Oatmeal Cookie Dough for the freezer, Recipe rewind, because some things are too good to miss! - Our Sunday Cafe
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Oatmeal Cookie Dough for the freezer, Recipe rewind, because some things are too good to miss!

Recipe rewind, because in the beginning there is a blogger who has no readers. She still posts great food in hopes that the readers will come..........you can also view it here in the archives, Sunday, January 17, 2010.


Even though I have been cooking for over 40 years, I am still learning to be better prepared in the kitchen. Being prepared can have a different meaning to each cook; or for that matter any family. But being prepared is a skill worth having and developing to it's maximum potential.

Also I like to play. Everyone needs to play, it keeps us happy and young in spirit. Playing in the kitchen is fun for me. Sometimes it even results in a tasty surprise or improved technique. I like to think about and employ ways to be better prepared in the kitchen and through out the house. These usually revolve around the kitchen, but not all the time. This morning however, the kitchen is once again my playground.

We have a cookie problem in this house. You see, we love cookies! But We are only two people. And yes we could eat the whole batch of cookies, while they are still fresh and moist. We have been tempted to do that and only eat cookies until they are gone. It would be fairly easy. After a long day at work, you come home tired, hungry and just want to eat, now.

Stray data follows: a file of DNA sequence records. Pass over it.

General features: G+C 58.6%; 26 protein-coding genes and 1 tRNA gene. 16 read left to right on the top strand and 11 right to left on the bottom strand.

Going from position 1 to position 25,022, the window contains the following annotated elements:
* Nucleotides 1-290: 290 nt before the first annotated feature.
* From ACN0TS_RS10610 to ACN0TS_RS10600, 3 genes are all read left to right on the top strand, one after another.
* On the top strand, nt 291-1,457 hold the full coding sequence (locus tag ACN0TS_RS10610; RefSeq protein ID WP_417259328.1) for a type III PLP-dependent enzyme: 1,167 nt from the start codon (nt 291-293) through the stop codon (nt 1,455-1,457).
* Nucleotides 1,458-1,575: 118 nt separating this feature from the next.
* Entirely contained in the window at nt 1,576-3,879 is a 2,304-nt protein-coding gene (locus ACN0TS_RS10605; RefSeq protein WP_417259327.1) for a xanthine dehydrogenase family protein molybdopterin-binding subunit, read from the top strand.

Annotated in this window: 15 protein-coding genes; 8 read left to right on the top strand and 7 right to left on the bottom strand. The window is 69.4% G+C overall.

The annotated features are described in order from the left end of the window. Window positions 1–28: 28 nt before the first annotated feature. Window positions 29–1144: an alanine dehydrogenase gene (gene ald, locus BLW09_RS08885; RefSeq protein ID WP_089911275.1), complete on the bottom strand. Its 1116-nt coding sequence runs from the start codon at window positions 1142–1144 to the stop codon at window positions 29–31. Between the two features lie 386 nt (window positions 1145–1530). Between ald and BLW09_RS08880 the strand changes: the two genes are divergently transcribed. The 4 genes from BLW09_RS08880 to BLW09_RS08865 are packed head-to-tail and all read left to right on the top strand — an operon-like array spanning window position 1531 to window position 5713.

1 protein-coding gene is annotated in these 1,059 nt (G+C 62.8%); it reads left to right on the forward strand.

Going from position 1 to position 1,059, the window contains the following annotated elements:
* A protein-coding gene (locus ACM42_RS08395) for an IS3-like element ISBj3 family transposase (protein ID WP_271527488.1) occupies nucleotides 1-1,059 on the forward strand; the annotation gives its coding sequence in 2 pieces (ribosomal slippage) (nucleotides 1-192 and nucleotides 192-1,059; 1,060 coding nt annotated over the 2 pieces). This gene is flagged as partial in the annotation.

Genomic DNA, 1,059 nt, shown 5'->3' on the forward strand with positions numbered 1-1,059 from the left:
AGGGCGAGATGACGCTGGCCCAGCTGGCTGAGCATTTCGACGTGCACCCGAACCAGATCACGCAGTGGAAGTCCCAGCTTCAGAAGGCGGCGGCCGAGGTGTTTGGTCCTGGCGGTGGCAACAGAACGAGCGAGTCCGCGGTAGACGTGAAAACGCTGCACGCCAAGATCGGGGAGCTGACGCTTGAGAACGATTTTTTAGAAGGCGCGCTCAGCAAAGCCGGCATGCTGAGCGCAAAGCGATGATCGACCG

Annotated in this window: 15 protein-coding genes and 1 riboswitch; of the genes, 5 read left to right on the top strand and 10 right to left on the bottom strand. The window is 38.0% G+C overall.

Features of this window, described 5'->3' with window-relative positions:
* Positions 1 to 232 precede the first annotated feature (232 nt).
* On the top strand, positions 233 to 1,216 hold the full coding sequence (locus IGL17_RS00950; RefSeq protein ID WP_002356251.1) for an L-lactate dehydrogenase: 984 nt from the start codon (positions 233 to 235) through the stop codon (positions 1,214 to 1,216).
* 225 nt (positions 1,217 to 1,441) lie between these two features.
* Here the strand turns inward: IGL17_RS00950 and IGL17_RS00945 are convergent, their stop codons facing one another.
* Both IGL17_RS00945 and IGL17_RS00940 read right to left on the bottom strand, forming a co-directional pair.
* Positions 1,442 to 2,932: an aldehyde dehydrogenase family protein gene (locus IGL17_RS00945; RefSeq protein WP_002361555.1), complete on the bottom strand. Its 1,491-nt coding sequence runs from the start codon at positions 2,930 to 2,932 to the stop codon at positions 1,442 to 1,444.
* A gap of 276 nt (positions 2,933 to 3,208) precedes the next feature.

"I know lets have cookies and milk for dinner!"

But we usually act all grown up and so, cookies and milk for dinner is not the menu selection of the evening. But we still want cookies! Fresh cookies. Delicious cookies. Homemade cookies. So I got to thinking.........

Slice and bake cookies, with a twist. Some cookie recipes lend themselves to the traditional log shape. These are sugar cookies, gingersnaps or any cookie dough that does not have chunky ingredients. Other cookie recipes will lend themselves to a "slab" shape that can be cut into squares before baking, allowing for the chunky ingredients. Like chocolate chips, broken nut meats, raisins and other dried fruits. Any drop cookie recipe will work in the "slab" shape.

Here is the best part, for each dozen cookies the recipe states, you make a separate molded portion of dough for freezing. When you want a fresh batch of cookies, you simply pull a portion of dough  from the freezer, let it thaw for a few minutes, cut into 12 pieces and bake.And this goes without saying, with 2 or 3 different kinds of cookie dough in the freezer, for drop in guests or that needed cookie plate, no problem.

I have noticed that most cookies bake at the same temperature for about the same time, 350 degrees for 10-12 minutes. If your cookie dough needs a different temperature and or baking time, simply put a little note on the wrapper. You can use any family favorite recipe, I personally love the oatmeal cookie recipe on the side of the oat barrel. It is sooooo very delicious, adaptable and dependable. I did notice one little thing about freezing dough for cookies, you need to add the tiniest bit of water. I have adapted that wonderful cookie recipe to be freezer friendly.